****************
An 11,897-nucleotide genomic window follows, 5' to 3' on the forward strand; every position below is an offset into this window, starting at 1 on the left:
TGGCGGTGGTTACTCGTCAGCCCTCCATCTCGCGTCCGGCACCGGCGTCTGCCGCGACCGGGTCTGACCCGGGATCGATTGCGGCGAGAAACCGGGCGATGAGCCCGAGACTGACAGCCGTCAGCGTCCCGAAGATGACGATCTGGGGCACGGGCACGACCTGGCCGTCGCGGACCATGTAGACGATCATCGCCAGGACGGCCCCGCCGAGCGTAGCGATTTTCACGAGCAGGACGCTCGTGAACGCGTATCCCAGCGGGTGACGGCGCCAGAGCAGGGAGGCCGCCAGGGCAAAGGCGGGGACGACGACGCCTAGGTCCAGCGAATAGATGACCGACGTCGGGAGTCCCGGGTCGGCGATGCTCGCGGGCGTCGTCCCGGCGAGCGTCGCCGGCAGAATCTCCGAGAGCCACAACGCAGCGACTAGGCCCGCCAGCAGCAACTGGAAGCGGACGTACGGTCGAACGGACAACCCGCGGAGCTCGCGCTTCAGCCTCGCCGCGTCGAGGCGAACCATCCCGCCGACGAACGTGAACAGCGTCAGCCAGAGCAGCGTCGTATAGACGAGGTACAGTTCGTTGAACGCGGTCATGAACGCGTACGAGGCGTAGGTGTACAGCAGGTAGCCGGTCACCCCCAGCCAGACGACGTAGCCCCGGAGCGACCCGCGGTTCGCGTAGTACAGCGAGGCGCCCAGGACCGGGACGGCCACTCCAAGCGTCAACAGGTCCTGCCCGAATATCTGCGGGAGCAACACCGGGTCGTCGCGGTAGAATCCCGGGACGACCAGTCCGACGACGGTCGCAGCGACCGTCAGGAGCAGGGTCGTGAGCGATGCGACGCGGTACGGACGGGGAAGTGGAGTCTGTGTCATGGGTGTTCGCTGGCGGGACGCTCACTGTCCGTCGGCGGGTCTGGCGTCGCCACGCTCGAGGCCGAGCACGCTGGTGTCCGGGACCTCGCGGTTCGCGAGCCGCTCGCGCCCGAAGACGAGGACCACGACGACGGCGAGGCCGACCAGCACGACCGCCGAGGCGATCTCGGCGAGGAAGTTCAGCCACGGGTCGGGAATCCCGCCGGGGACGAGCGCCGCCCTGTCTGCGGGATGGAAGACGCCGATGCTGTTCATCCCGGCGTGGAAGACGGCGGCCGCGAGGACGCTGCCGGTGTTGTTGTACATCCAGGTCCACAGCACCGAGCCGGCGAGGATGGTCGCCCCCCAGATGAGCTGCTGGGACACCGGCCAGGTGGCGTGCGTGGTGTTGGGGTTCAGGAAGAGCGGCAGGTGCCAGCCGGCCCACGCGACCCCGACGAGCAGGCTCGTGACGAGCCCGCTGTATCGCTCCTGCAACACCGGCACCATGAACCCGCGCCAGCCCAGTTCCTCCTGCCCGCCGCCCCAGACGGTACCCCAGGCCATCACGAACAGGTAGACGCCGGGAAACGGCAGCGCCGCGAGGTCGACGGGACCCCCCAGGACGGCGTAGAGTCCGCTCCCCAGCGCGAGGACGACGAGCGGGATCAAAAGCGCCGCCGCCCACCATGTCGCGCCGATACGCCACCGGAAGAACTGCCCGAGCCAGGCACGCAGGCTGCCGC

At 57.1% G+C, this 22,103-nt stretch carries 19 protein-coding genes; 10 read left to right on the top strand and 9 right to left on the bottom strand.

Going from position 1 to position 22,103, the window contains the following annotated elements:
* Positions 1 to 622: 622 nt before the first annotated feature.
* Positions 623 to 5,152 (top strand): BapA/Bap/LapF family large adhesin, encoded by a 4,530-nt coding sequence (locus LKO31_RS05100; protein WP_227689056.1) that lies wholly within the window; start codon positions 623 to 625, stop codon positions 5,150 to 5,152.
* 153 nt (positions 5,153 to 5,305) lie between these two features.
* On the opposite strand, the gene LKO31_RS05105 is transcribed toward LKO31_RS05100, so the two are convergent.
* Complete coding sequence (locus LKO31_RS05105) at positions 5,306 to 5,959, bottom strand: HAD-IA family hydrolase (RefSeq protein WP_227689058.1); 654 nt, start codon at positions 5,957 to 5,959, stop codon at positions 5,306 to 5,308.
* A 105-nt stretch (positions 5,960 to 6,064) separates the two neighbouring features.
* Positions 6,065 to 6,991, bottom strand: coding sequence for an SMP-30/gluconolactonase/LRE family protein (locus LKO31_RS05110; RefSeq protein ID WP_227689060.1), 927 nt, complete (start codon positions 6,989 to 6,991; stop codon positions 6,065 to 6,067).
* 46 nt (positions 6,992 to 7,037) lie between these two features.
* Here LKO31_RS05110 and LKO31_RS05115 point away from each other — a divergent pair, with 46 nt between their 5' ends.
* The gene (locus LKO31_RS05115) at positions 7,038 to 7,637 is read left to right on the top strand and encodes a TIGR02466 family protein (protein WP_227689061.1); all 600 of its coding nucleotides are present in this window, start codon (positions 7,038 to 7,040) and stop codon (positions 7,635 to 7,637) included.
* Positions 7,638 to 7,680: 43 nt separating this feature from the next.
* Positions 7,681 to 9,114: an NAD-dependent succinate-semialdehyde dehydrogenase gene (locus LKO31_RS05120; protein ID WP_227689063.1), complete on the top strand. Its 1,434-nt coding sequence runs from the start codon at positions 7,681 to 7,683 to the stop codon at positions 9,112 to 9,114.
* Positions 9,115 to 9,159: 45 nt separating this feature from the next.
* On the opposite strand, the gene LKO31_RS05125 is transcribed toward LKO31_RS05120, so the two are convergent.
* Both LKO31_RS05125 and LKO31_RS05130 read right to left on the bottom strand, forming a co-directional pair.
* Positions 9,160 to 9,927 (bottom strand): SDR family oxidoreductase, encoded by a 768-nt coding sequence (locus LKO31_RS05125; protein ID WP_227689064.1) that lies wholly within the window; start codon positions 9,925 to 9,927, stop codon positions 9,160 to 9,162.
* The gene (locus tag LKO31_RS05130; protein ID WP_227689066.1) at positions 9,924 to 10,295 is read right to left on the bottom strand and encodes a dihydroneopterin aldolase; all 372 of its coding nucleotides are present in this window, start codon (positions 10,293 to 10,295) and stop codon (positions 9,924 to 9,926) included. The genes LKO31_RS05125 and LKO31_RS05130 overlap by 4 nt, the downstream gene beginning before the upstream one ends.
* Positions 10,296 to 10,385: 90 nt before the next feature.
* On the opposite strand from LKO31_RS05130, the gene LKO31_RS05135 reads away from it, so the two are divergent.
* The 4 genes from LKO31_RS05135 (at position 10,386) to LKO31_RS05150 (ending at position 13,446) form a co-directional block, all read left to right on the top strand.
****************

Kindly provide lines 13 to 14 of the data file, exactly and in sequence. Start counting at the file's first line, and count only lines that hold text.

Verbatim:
* Here LKO31_RS05110 and LKO31_RS05115 point away from each other — a divergent pair, with 46 nt between their 5' ends.
* The gene (locus LKO31_RS05115) at positions 7,038 to 7,637 is read left to right on the top strand and encodes a TIGR02466 family protein (protein WP_227689061.1); all 600 of its coding nucleotides are present in this window, start codon (positions 7,038 to 7,040) and stop codon (positions 7,635 to 7,637) included.